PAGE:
Insight #1

An actionable way to implement the Big Idea into your life

Activity ≠ Efficiency

"Don’t equate activity with efficiency… They are probably doing the company a lot more good than anything else they could be doing. They’re thinking. It’s the hardest, most valuable task any person performs. It’s what helped get you where you are. THINK: that’s the one-word motto that Thomas J. Watson brought to IBM decades ago… THINK! Don’t stifle it. Encourage it."
- Swim with the Sharks Without Being Eaten Alive, page 141

It does not take any skill to snap a whip and point at a goal board. It does take skill to distinguish between wasting time and productive thought. This quote is about employee engagement and about what makes an activity useful. Doing the work the right way often requires some thought. Putting thought into a project or endeavor can be the difference between a success and a failure.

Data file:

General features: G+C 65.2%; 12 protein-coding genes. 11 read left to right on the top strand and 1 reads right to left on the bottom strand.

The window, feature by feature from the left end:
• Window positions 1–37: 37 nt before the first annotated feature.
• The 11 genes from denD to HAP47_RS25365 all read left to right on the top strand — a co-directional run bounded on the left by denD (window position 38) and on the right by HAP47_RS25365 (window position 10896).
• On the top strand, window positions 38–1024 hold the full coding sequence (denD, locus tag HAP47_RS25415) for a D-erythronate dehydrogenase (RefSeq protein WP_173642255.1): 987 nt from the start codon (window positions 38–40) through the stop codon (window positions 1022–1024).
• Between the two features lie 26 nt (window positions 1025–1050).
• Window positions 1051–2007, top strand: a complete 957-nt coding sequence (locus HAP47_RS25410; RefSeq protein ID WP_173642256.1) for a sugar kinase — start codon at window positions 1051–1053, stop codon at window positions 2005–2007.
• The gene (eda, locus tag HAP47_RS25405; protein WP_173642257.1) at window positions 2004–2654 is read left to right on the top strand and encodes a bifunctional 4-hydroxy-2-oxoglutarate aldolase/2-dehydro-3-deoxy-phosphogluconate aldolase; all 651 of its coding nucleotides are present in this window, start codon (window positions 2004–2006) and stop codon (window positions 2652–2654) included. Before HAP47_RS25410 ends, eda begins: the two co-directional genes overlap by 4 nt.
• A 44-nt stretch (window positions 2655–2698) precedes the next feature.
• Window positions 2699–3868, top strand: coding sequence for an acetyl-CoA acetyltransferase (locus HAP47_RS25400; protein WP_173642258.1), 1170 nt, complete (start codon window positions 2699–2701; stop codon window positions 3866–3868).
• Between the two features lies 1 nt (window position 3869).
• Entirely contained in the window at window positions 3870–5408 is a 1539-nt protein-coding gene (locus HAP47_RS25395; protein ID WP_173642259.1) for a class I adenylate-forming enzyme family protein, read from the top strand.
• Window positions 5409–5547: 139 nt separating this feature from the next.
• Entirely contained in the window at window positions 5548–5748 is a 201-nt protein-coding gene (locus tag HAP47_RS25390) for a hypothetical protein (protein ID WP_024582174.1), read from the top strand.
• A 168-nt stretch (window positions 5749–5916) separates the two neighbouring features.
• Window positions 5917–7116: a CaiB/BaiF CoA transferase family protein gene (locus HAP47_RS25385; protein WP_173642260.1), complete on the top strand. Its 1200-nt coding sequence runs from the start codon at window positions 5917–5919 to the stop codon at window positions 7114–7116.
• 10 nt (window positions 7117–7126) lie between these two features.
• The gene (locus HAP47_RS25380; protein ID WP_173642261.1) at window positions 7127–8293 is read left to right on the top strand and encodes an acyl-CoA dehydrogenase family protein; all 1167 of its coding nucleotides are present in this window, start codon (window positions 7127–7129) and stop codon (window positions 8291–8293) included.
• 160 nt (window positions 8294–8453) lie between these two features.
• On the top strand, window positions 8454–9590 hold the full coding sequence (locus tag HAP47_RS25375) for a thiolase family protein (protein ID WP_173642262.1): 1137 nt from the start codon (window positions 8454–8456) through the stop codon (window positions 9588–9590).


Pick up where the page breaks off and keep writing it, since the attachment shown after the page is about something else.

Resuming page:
Mackay uses Einstein as an example of someone intensely centered on productive thought. “Let me add that Einstein couldn’t remember his own phone number. ‘Why should I bother,’ he said, ‘when I can look it up?’ The things he did remember, nobody could look up unless Einstein himself wrote them down.” That is real concentration. Although your goal might not be to be to become that focused, it is a great example of how possibilities open up with focused thought.